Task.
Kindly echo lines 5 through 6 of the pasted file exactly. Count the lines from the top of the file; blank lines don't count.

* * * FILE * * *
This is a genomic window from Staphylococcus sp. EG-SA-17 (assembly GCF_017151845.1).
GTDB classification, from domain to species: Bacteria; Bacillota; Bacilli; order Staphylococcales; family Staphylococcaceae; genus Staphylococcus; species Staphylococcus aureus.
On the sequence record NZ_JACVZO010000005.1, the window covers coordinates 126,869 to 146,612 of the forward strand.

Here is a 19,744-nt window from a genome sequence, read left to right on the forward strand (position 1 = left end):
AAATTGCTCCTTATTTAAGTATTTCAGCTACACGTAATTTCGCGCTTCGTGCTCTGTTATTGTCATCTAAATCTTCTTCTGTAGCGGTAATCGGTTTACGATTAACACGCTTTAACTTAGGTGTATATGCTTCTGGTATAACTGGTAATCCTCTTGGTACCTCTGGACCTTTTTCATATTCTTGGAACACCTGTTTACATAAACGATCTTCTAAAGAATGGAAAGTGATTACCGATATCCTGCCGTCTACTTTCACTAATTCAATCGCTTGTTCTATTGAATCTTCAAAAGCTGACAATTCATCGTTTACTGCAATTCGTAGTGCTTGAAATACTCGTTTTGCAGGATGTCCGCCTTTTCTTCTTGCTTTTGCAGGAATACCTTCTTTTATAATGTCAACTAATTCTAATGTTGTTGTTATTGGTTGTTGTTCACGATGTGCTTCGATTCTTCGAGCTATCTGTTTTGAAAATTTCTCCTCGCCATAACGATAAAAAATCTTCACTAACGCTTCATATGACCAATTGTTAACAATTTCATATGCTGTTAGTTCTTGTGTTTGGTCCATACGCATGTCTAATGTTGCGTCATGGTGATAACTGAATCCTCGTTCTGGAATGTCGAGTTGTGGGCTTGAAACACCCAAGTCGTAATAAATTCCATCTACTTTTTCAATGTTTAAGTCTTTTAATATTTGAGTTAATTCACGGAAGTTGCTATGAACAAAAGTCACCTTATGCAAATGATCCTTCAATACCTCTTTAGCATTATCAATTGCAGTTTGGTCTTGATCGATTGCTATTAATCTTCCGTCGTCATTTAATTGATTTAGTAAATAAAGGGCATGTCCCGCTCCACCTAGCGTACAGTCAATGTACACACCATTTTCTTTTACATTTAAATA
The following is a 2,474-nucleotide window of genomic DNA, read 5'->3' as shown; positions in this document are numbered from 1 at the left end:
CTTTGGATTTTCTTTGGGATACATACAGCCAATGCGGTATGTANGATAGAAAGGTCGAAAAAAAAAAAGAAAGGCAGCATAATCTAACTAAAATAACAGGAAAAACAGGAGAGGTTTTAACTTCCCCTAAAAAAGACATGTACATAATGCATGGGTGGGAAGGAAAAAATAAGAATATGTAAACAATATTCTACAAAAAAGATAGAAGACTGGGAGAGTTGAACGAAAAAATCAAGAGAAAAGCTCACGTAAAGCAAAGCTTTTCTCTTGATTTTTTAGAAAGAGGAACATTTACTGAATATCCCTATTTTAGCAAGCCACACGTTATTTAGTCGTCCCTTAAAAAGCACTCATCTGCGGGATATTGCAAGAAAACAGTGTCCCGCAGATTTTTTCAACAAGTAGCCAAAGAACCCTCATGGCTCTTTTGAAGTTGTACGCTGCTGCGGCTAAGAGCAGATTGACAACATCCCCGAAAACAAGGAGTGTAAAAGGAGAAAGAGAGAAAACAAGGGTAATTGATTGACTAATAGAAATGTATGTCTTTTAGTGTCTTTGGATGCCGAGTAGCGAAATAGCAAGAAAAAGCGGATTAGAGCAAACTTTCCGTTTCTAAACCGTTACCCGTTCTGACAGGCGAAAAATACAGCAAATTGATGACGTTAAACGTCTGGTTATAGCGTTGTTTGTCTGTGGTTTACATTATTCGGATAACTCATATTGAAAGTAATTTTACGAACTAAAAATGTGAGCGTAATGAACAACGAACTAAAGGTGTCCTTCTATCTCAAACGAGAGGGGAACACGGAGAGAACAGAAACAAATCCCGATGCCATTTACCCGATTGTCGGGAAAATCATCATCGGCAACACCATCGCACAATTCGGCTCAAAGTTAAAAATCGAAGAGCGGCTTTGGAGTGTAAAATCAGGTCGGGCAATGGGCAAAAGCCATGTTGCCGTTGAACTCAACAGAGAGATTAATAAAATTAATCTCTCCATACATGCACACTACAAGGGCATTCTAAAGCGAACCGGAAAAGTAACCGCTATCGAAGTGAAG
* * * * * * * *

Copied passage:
AAATTGCTCCTTATTTAAGTATTTCAGCTACACGTAATTTCGCGCTTCGTGCTCTGTTATTGTCATCTAAATCTTCTTCTGTAGCGGTAATCGGTTTACGATTAACACGCTTTAACTTAGGTGTATATGCTTCTGGTATAACTGGTAATCCTCTTGGTACCTCTGGACCTTTTTCATATTCTTGGAACACCTGTTTACATAAACGATCTTCTAAAGAATGGAAAGTGATTACCGATATCCTGCCGTCTACTTTCACTAATTCAATCGCTTGTTCTATTGAATCTTCAAAAGCTGACAATTCATCGTTTACTGCAATTCGTAGTGCTTGAAATACTCGTTTTGCAGGATGTCCGCCTTTTCTTCTTGCTTTTGCAGGAATACCTTCTTTTATAATGTCAACTAATTCTAATGTTGTTGTTATTGGTTGTTGTTCACGATGTGCTTCGATTCTTCGAGCTATCTGTTTTGAAAATTTCTCCTCGCCATAACGATAAAAAATCTTCACTAACGCTTCATATGACCAATTGTTAACAATTTCATATGCTGTTAGTTCTTGTGTTTGGTCCATACGCATGTCTAATGTTGCGTCATGGTGATAACTGAATCCTCGTTCTGGAATGTCGAGTTGTGGGCTTGAAACACCCAAGTCGTAATAAATTCCATCTACTTTTTCAATGTTTAAGTCTTTTAATATTTGAGTTAATTCACGGAAGTTGCTATGAACAAAAGTCACCTTATGCAAATGATCCTTCAATACCTCTTTAGCATTATCAATTGCAGTTTGGTCTTGATCGATTGCTATTAATCTTCCGTCGTCATTTAATTGATTTAGTAAATAAAGGGCATGTCCCGCTCCACCTAGCGTACAGTCAATGTACACACCATTTTCTTTTACATTTAAATA
The following is a 2,474-nucleotide window of genomic DNA, read 5'->3' as shown; positions in this document are numbered from 1 at the left end: